Big Idea:

Big Idea 2

Functions can be represented in multiple, equivalent ways.

1 week

Evidence of Understanding

  • compare a table of values with a situation or graph that models it
    • identify and describe how key features of a graph are represented in a table of values
      • Example: map coordinate points on a graph to specific pairs of values in a table, recognize increasing output values in the table correspond to an increasing interval on the graph, etc.
    • describe when a graph may be more useful than a table of values (and vice versa)
    • interpret domain and range values in a table within the context of a situation

 

  • create equivalent mathematical representations for linear, quadratic, exponential, or step functions
    • analyze information from a graph or situation, represent the key features in an organized table of values, and justify why both representations are equivalent
      • use function notation to represent coordinate points, (x, f(x)), and describe the relationship between the independent and dependent variables
    • create a graph that models a situation and justify its characteristics (or vice versa)
    • create a situation or graph that accurately represents a function's table of values
      • create graphs with a scale other than 1 and use the domain and range to justify choices

 

  • recognize functions and non-functions from tables, mappings, graphs, or situations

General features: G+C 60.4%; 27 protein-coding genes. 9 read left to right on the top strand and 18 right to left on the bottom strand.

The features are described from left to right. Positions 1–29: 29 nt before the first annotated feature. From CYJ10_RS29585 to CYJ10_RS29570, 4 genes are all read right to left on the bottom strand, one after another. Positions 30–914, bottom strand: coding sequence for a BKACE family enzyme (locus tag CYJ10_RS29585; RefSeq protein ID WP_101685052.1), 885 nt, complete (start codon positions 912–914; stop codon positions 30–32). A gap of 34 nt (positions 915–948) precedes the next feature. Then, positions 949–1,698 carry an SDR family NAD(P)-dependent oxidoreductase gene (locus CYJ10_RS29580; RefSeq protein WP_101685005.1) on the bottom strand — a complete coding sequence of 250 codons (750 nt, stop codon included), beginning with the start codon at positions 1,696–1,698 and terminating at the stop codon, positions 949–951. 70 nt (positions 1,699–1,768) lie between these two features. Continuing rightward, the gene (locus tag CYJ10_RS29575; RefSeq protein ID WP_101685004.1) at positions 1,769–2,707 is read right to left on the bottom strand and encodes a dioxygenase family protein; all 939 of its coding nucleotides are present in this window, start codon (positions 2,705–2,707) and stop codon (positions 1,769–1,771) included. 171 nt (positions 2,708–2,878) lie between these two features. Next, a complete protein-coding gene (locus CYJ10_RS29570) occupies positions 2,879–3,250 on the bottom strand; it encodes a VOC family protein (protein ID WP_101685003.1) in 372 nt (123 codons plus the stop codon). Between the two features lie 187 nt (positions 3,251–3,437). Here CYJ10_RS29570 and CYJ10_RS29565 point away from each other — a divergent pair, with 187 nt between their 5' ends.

• identify and justify the domain and range of a function from a situation, table, or graph
      • explore and justify when interval or set notation is useful for representing the domain and range
    • use the Vertical Line Test as a visual tool to determine if a given graph is a function or relation
    • analyze various representations and notice that functions are single-valued mappings from the domain of the function to its range and an input has at most one output

 

Develop conceptual understanding:

table of values, scale, domain, range, function, relation, vertical line test, function notation, f(x)

Supporting terms to communicate:

axes, units, coordinate point, ordered pair, interval, increasing, decreasing, positive, negative, turning point, maximum, minimum, intercept, dependent, independent, domain, range, continuous, discrete, interval and set-builder notation

Core Resources
  • Interpreting Information
    Multiple-day resource that helps students interpret and make deeper sense of intercepts, mins, maxs, domain, range, and other key information from multiple representations.
    Resource:
    Interpreting Information

    Multiple-day resource that helps students interpret and make deeper sense of intercepts, mins, maxs, domain, range, and other key information from multiple representations.

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